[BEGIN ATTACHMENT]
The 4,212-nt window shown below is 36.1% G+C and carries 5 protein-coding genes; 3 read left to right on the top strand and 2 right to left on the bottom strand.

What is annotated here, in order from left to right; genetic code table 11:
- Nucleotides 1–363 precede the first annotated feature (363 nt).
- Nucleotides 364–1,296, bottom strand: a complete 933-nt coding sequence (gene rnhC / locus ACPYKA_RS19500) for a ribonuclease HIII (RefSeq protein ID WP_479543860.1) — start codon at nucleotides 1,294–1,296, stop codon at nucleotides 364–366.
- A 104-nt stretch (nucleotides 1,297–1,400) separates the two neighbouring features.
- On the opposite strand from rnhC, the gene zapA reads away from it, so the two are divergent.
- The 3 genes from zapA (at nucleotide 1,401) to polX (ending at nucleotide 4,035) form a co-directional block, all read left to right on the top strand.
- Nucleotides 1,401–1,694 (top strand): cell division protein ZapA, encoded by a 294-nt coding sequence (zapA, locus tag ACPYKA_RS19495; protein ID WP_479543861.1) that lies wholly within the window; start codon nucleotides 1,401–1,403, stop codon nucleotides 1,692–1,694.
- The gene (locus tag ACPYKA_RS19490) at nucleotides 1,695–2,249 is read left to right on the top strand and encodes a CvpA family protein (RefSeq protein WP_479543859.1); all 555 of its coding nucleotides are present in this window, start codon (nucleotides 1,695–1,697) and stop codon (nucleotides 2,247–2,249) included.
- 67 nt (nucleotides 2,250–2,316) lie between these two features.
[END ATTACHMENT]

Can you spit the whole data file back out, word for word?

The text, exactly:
The 4,212-nt window shown below is 36.1% G+C and carries 5 protein-coding genes; 3 read left to right on the top strand and 2 right to left on the bottom strand.

What is annotated here, in order from left to right; genetic code table 11:
- Nucleotides 1–363 precede the first annotated feature (363 nt).
- Nucleotides 364–1,296, bottom strand: a complete 933-nt coding sequence (gene rnhC / locus ACPYKA_RS19500) for a ribonuclease HIII (RefSeq protein ID WP_479543860.1) — start codon at nucleotides 1,294–1,296, stop codon at nucleotides 364–366.
- A 104-nt stretch (nucleotides 1,297–1,400) separates the two neighbouring features.
- On the opposite strand from rnhC, the gene zapA reads away from it, so the two are divergent.
- The 3 genes from zapA (at nucleotide 1,401) to polX (ending at nucleotide 4,035) form a co-directional block, all read left to right on the top strand.
- Nucleotides 1,401–1,694 (top strand): cell division protein ZapA, encoded by a 294-nt coding sequence (zapA, locus tag ACPYKA_RS19495; protein ID WP_479543861.1) that lies wholly within the window; start codon nucleotides 1,401–1,403, stop codon nucleotides 1,692–1,694.
- The gene (locus tag ACPYKA_RS19490) at nucleotides 1,695–2,249 is read left to right on the top strand and encodes a CvpA family protein (RefSeq protein WP_479543859.1); all 555 of its coding nucleotides are present in this window, start codon (nucleotides 1,695–1,697) and stop codon (nucleotides 2,247–2,249) included.
- 67 nt (nucleotides 2,250–2,316) lie between these two features.